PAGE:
It was built of pine and cypress cut from his own forests and prepared in his sawmill. The full, ground-level basement within the brick foundation contains a winter kitchen and store rooms.

Off the hall on the first floor are the family parlor, dining room, and two bedrooms.

On the second floor are the drawing room, library, and two more bedrooms. A service stair extends from the basement to the attic, and from the attic another stair leads to the "captain's walk" on the roof.

Stone's Library

The large library on the second floor had floor to ceiling bookshelves on two walls to hold his 1,400 volumes. At that period in North Carolina, books were not that plentiful, so to obtain this many books showed his diligence in acquiring them wherever he traveled.

His son, David Williamson Stone, sold Hope Plantation in 1836 and from that time it had many owners. In 1965 under the leadership of Mr. and Mrs. John E. Tyler, the Historic Hope Plantation, Inc was formed and through these efforts, not only the house itself, but many of the period furnishing, as well as the library books have been replaced.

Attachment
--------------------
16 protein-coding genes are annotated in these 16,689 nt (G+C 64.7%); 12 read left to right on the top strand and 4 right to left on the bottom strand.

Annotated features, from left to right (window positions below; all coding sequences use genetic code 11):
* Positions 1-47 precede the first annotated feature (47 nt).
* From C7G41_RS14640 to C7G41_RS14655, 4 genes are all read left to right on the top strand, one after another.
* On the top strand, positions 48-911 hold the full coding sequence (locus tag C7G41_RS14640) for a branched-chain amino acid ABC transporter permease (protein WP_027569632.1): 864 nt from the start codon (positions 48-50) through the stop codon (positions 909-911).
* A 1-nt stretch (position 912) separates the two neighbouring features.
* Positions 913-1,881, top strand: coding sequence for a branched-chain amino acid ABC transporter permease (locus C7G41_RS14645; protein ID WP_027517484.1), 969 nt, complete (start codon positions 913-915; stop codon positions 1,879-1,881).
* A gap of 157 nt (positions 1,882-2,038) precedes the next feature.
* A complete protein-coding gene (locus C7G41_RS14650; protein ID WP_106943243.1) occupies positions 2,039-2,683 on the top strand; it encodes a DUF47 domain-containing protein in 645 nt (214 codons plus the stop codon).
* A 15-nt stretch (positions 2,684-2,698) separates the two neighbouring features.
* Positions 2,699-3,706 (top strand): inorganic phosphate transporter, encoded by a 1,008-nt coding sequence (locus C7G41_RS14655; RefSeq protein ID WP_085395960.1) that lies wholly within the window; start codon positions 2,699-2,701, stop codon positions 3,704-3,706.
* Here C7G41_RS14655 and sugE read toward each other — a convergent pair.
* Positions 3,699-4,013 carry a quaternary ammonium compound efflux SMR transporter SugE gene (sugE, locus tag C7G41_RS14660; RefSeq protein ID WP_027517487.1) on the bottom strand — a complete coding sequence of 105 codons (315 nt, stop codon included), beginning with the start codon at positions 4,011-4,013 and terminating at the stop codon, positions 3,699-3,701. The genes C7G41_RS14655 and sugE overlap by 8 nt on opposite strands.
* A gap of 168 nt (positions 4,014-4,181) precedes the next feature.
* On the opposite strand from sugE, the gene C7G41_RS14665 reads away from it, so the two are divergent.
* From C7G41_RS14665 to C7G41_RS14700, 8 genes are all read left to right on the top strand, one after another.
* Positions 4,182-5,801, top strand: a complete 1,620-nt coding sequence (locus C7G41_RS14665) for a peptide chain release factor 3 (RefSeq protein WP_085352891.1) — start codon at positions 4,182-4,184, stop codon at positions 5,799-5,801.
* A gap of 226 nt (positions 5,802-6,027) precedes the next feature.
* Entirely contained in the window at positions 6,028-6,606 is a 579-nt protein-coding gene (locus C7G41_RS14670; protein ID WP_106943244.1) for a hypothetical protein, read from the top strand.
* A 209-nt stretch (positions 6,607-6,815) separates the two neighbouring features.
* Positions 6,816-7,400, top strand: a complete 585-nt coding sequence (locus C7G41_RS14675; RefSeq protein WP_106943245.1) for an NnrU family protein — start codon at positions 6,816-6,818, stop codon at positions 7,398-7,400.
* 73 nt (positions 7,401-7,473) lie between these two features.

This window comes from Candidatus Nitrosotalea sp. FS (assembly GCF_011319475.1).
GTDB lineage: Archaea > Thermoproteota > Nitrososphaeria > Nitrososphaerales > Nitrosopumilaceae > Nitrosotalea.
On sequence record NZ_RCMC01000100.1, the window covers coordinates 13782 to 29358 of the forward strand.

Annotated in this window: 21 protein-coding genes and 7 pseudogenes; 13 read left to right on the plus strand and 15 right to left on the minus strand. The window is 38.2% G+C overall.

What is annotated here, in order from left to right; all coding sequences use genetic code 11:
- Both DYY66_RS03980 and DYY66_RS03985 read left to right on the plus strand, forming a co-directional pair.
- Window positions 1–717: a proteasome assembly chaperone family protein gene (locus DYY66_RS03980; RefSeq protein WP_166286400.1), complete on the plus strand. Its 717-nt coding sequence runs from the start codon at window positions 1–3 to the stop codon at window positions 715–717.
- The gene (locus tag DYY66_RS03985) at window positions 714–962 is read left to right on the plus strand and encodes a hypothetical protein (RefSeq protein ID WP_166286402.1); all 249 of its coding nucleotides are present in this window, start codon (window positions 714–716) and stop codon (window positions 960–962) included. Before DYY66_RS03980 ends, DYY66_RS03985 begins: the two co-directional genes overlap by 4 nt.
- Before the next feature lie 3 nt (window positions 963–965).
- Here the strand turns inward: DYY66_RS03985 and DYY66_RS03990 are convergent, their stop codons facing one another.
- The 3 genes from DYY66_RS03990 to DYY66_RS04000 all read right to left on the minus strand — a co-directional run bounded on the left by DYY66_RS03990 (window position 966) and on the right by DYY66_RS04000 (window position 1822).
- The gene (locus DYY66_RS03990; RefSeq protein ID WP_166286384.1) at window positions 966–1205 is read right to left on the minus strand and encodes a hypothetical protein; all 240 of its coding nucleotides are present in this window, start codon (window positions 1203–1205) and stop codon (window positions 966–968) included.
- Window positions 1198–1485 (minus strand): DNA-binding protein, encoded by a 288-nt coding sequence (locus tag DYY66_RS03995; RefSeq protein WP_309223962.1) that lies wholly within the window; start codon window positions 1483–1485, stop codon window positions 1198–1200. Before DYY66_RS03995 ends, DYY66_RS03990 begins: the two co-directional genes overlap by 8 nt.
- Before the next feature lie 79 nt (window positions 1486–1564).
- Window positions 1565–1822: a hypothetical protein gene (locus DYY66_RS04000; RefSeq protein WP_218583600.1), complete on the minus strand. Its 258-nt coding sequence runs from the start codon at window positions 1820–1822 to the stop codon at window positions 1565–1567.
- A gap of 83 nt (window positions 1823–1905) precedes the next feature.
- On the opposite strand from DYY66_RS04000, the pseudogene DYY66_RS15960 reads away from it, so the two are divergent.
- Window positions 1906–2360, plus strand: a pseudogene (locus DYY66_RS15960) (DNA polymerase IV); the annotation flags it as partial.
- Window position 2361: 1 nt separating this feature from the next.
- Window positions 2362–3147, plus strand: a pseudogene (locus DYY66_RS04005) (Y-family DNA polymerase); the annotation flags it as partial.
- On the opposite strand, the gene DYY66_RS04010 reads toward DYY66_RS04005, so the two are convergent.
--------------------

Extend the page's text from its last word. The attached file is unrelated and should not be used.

Stone's Family

During their marriage David and Hannah Stone had ten daughters and one son. Six of the daughters died in childhood. Hannah and their youngest daughter both died in 1816 during a fever epidemic. Following Hannah's death, he married Sarah Dashiell of Washington D.C.

Hope Plantation was the birthplace of their first children:
Anne Elizabeth Stone
Dec 28, 1793-July 28, 1794

Rebecca Stone
September 23, 1795 -

Hanna Stone
February 12, 1798 -

David Williamson Stone
February 22, 1800

Unnamed child
born in 1802, died the same day

Mary Stone
June 14, 1803-Sept 12, 1804

David Stone died suddenly on October 17, 1818 at Restdale, his property on the Neuse River near Raleigh.

History from "Hope Plantation in North Carolina" by John E. Tyler


SAMUEL COX HOUSE

This early North Carolina farmhouse was moved from three miles north of Roxobel and serves as the caretaker's home for Hope plantation. It is open on special occasions.

For more information

For information about Samuel Cox's family

Return to the Hope Plantation Main Page.